Rock climbing and mountaineering may result in injury requiring hospital admission. Readmission frequency after climbing-related injury is unknown. The aim of this study was to assess readmission frequency, morbidity, and mortality after admission for climbing-related injury.We performed a retrospective analysis of the 2012 to 2014 national readmission database, a nationally representative sample of all hospitalized patients. Rock climbing, mountain climbing, and wall climbing injuries were identified using International Classification of Diseases-Ninth Revision-Clinical Modification codes (E004.0). Outcomes evaluated included readmission frequency, morbidity, mortality, inpatient admission, and costs. Adjusted analyses accounting for survey methodology were performed. Data are presented as mean±SD.A weighted-estimate 1324 inpatient admissions were associated with a climbing-related injury. Most patients were aged 18 to 44 y (64%), and 68% (n=896) were male. Isolated extremity injures were more common than other injuries (49%, n=645). Sixty-five percent (n=856) underwent a major operative procedure. Less than 1% of all climbing-related visits resulted in death. Within 6 mo of the index hospitalization, 2% (n=23) of the patients had at least 1 readmission, with a time to readmission of 9.9±6.6 (95% CI 4.5-15.4) d. Only female sex was associated with increased odds of readmission (odds ratio=5.5; 95% CI 1.5-20.1; P=0.01).There is a very low frequency of readmissions after being admitted to the hospital for climbing-related injury. A considerable opportunity to describe the long-term burden of climbing-related injury exists, and further research should be done to assess injury burden treated in the outpatient setting.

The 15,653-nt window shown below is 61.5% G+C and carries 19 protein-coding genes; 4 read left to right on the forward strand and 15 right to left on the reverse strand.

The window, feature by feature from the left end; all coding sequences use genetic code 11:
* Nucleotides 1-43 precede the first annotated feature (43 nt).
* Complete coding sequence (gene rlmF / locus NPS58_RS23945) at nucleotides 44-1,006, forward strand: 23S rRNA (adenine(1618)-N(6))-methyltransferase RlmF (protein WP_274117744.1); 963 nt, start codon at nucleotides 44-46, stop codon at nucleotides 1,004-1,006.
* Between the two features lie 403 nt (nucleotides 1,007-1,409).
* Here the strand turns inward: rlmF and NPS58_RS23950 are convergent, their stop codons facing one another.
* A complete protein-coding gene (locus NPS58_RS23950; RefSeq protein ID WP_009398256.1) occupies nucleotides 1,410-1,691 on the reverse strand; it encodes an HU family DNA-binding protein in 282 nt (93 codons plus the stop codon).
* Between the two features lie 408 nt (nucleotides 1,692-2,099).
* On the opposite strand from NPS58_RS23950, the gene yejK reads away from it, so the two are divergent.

View details for DOI 10.1016/j.wem.2020.05.005
View details for PubMedID 32800446